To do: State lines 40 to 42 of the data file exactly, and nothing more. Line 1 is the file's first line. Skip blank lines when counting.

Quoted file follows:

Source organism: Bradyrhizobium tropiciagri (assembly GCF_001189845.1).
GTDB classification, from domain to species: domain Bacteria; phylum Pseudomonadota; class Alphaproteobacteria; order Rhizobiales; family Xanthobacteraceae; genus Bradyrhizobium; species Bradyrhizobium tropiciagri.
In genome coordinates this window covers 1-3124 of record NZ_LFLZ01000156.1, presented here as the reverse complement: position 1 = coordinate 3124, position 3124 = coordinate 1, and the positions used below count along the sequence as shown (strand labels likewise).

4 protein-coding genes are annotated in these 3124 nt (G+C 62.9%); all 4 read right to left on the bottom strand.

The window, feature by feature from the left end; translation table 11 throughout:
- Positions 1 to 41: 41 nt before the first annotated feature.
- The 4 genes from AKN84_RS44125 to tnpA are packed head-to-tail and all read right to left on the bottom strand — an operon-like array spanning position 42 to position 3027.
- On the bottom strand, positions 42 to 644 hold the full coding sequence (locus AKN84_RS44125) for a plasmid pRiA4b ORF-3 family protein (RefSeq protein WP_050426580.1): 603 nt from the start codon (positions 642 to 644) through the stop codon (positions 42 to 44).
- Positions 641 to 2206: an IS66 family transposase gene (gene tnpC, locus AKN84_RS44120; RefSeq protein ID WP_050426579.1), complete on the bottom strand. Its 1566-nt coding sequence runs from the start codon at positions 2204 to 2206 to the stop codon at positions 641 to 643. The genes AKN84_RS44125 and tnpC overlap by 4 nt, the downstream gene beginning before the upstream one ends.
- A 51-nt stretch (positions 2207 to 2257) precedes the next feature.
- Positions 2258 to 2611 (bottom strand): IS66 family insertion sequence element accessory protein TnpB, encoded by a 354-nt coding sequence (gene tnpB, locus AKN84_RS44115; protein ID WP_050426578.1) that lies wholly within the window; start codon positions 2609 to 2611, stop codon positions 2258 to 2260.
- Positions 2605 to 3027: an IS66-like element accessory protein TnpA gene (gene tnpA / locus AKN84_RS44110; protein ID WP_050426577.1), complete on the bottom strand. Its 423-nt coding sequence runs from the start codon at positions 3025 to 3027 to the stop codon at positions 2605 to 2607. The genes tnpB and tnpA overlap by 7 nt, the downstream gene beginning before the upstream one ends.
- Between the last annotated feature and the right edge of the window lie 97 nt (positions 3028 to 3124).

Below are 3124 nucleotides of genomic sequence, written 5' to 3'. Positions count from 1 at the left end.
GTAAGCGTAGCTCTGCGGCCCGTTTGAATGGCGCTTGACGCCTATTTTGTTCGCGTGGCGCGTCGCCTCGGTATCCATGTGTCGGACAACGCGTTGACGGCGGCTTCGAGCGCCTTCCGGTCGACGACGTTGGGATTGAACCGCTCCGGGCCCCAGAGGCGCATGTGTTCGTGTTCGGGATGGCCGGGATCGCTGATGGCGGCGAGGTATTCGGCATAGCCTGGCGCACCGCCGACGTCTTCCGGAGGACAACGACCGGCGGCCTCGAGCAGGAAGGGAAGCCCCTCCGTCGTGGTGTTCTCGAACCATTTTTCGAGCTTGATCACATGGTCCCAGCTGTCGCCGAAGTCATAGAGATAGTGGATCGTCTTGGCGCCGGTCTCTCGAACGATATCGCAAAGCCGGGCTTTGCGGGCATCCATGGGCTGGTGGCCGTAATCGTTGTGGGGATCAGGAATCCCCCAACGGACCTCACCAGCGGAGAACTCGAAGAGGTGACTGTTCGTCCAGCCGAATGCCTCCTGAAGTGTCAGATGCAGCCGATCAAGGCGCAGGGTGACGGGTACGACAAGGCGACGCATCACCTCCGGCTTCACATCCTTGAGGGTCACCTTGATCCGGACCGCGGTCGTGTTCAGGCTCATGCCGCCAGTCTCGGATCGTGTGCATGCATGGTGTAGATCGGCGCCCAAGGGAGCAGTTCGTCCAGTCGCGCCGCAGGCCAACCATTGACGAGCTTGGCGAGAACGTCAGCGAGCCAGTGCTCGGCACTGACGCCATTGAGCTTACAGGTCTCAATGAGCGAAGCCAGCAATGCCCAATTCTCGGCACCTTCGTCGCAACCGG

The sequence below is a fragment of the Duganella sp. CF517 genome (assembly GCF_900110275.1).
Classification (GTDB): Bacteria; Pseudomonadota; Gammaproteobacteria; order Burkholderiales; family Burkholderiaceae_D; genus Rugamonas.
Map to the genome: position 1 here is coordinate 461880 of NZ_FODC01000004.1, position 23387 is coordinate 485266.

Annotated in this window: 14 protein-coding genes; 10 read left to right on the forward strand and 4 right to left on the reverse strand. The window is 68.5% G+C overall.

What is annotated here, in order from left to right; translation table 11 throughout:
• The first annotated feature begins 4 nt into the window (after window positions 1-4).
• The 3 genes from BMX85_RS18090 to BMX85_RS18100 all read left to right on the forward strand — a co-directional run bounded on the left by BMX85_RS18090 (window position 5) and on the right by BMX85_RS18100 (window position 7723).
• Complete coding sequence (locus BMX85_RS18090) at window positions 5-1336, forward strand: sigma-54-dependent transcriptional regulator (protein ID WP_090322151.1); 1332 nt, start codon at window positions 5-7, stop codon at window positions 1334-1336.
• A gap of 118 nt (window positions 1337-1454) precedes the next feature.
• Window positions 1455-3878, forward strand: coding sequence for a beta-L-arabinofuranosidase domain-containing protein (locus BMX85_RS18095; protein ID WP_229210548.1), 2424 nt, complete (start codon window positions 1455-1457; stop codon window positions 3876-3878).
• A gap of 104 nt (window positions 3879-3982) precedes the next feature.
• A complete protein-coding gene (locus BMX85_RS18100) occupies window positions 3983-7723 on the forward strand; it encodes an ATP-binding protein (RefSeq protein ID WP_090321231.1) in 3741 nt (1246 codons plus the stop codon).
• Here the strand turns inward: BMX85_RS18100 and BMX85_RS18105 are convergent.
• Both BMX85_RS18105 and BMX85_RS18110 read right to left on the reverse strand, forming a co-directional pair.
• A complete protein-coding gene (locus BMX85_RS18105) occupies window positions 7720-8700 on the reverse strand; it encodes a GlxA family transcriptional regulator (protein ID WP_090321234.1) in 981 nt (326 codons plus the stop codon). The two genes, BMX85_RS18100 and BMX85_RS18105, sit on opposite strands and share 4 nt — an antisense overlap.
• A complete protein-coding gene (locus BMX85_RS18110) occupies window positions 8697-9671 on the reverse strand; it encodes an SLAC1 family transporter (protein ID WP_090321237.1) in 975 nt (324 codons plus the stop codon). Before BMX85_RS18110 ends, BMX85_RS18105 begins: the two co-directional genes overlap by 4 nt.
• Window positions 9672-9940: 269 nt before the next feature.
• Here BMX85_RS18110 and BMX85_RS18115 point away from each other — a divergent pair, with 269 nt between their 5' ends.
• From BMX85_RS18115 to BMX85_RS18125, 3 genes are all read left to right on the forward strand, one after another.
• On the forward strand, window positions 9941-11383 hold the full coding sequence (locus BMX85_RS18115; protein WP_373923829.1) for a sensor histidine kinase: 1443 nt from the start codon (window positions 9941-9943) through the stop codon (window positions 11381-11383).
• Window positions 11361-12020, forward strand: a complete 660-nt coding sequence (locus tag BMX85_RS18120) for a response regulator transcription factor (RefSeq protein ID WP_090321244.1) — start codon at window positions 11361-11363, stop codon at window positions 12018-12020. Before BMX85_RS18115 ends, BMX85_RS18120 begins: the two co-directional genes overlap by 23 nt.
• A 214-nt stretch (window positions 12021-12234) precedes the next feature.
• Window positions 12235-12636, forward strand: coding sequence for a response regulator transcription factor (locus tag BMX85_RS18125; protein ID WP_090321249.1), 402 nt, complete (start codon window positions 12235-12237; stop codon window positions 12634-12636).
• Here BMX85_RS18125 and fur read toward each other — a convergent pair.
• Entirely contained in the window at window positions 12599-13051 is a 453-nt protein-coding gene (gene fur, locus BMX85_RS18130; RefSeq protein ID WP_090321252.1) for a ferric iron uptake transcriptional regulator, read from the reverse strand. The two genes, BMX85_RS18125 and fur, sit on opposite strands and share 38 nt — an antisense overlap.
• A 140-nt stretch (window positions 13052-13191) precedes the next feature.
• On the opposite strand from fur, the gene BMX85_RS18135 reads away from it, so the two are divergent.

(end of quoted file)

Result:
• Entirely contained in the window at window positions 12599-13051 is a 453-nt protein-coding gene (gene fur, locus BMX85_RS18130; RefSeq protein ID WP_090321252.1) for a ferric iron uptake transcriptional regulator, read from the reverse strand. The two genes, BMX85_RS18125 and fur, sit on opposite strands and share 38 nt — an antisense overlap.
• A 140-nt stretch (window positions 13052-13191) precedes the next feature.
• On the opposite strand from fur, the gene BMX85_RS18135 reads away from it, so the two are divergent.